Many business headlines talk about acquisitions. Be it Comcast’s US$16 billion acquisition of NBC, WhatsApp’s acquisition by Facebook for US$19 billion, and Microsoft’s acquisition of social network, LinkedIn, for US$26.2 billion in what is the largest tech deal of 2016. While many businesses may not fall in the same league as WhatsApp or LinkedIn, they are useful to a large company by adding value to their existing portfolio or in increasing their stock price. You can also build a company that can later be sold at a huge profit.
Why sell your business?
There are many reasons that you may want to sell your company. The main reason for many is to get more funding and liquidity in their business. You need to sell a part or your entire company to keep it running. Depending on the terms of sale, you can choose to forgo your rights or stay on as the driving force for the company.
Another reason to sell could be the risks involved. A small company with limited funds cannot invest as much and take high risks. For this, you need seasoned players who can lose a few million and still make it to the Fortune 500 list. Plus, after a certain period of growth you may become conservative about the damage that can ensue and steer clear of risk. However, risks are necessary for a business to grow and you can consider selling it.
Running out of ideas? Then selling is the best option for a business. The value of a company decreases once growth stops. So it is better that the company change hands while it is still existing and churning out ideas.
Retirement is a major reason many entrepreneurs sell their business. After spending decades building a company and nurturing it, they feel they’ve done enough and earned enough. They seek new ventures elsewhere or hang up their boots altogether by selling off their company.
Building to sell
Everyone, at some point, has an idea that they can sell. Most of the time it stays in the head, festers for a while, and then goes away because either the scale of their dreams is too large or their execution demands a lot of work. Whatever the reason be, taking an idea out of the head and putting it down on paper is the first step to creating something. Once you’ve created, it’s time to make it an irresistible sell.
Imagine your dreams making money. You’ve built a company on a veritable idea that has slowly picked up and is now reaping profits. It’s time to start building to sell because at some point you may want to give it up and when that time comes your business should be ready to sell. How do you do that? Here are a few things to remember while creating a sellable company.
- The business should be independent of you. There are no buyers for a business model that is dependent on its owner. If you do not delegate tasks and do everything on your own, no one will be interested in buying your business. Your business should be able to hold on even when you are not around. Companies see what can be improved upon when they buy a business. In such cases, you appear more of a liability than an asset.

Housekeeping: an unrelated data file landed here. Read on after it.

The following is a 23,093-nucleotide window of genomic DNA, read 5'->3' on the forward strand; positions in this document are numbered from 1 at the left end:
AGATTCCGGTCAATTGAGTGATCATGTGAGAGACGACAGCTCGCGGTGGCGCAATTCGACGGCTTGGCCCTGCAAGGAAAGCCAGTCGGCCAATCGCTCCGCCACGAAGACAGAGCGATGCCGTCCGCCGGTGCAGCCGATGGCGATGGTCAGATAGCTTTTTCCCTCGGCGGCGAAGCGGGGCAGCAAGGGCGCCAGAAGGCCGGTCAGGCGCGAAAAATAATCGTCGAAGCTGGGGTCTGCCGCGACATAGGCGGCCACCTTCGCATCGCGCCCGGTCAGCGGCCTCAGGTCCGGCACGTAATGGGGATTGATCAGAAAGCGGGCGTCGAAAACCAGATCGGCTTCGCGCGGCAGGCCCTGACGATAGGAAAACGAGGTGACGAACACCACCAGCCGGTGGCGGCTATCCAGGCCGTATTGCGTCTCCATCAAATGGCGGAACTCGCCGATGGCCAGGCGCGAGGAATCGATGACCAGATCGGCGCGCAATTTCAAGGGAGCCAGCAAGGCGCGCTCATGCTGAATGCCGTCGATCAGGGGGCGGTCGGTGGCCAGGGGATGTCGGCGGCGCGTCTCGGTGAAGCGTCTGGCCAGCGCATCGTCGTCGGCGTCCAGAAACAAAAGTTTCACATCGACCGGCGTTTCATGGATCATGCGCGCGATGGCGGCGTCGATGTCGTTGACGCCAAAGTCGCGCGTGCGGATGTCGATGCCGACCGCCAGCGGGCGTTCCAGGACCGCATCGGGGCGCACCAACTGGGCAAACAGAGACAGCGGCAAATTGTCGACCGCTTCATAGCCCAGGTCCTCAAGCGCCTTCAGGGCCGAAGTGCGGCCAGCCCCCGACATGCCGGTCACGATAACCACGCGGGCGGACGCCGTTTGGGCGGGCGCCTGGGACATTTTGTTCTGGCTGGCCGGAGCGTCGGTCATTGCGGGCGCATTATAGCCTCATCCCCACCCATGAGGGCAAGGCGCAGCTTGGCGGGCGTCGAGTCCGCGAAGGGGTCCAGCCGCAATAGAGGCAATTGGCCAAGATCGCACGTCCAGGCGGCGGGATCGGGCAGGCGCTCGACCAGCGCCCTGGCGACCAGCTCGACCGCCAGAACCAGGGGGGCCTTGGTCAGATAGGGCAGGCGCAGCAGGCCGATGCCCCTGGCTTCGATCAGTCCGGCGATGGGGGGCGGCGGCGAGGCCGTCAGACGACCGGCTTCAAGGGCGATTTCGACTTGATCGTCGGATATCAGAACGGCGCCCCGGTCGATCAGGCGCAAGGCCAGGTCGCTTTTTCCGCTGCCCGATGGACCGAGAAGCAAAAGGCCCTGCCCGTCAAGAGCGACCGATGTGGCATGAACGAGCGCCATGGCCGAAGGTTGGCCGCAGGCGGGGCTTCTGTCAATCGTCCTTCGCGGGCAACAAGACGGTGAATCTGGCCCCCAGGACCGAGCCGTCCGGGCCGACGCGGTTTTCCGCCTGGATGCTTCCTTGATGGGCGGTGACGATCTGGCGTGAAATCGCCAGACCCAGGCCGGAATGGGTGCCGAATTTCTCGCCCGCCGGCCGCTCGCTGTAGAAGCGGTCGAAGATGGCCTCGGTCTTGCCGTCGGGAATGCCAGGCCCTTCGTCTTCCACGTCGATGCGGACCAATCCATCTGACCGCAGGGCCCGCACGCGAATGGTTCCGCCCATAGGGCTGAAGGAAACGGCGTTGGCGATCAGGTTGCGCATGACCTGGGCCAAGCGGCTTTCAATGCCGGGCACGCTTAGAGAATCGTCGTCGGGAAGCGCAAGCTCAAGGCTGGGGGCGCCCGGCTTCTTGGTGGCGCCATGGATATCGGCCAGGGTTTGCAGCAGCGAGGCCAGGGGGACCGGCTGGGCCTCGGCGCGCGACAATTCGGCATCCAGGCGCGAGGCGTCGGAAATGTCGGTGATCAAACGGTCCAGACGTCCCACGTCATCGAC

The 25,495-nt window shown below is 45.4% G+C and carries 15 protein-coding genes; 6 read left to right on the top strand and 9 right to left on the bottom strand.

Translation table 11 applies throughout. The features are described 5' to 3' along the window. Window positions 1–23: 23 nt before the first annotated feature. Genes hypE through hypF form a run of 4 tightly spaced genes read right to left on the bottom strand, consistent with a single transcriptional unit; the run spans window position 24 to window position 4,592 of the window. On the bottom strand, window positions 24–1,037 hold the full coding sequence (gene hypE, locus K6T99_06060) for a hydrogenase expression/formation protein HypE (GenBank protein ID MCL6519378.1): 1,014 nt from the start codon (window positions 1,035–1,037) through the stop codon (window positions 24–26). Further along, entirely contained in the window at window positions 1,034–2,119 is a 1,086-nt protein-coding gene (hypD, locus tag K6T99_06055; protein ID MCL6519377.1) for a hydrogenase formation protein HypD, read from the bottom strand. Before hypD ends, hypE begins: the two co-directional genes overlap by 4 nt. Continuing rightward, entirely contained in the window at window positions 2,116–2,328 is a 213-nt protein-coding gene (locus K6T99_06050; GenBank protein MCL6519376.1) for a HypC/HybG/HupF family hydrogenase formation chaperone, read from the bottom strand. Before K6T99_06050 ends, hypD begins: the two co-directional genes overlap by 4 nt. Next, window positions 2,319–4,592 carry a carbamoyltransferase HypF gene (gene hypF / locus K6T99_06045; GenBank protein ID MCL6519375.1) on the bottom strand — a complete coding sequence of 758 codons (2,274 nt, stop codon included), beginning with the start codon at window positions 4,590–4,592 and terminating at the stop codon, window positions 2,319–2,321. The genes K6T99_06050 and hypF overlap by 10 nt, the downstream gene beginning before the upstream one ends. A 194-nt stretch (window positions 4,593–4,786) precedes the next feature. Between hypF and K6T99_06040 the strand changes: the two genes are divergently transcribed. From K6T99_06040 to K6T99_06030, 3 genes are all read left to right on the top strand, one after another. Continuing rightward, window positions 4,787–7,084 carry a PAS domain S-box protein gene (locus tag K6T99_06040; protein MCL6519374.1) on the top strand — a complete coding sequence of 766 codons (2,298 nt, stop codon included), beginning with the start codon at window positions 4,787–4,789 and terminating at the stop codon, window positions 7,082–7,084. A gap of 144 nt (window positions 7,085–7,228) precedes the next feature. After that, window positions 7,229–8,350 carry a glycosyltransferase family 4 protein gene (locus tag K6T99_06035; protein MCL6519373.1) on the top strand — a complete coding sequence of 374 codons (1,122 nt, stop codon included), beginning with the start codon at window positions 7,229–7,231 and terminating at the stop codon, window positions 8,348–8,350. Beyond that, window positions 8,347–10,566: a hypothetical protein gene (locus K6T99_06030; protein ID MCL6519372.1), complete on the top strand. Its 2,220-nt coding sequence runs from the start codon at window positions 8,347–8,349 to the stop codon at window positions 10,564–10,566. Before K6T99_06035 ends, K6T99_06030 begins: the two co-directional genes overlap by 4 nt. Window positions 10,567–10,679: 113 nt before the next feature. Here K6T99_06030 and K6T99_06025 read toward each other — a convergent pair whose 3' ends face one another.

- It’s all about the money. Many buyers naturally look for profit. It’s not enough that your idea is great. There has to be substantial profit year after year for you to be able to sell the business. Your company is not the only one that’s in the market. Large companies search several names and finalize one that stands out.
- Are you better than the competition? What makes your company better than your competitor? What are you offering that another company is not? There will always be duplicates selling the same products as you, pricing them just as much, and even naming them similar. Your best selling point is the company’s uniqueness and competitive edge.
Many businesses have thrived after they merged with or were acquired by bigger companies.
Before Compaq was acquired by HP, its competition was Dell, which had monopolized the low-cost PC market. The acquisition helped Compaq and by 2006, HP was leading the PC market. Nokia’s dipping cellphone market was a result of the smartphone revolution started by Apple and Samsung. Microsoft acquired Nokia to use its expertise in marketing its Windows Phone platform. Nokia later acquired Alcatel-Lucent to grow its wireless technology and services platform. Microsoft acquired Skype for US$8.5 billion. Skype was a great addition to Windows operating systems that lacked interactive applications.
Small companies such as Topsy, C3 Technologies, Redmatica, and Camel Audio went under Apple’s wing and Where2, Outride, Fly Labs, Pixate, and others were bought by Google to create better products and services.
Not all acquisitions lead to profit. If not researched properly, an acquired business can cause more loss than profit to a larger organization. In such cases, the company may dissolve the smaller business or cease to use its services thereafter. Your goal while building a business is to ensure that it grows and adds value. Take your dreams further so that it creates recurring revenue for you even after you’ve let it go.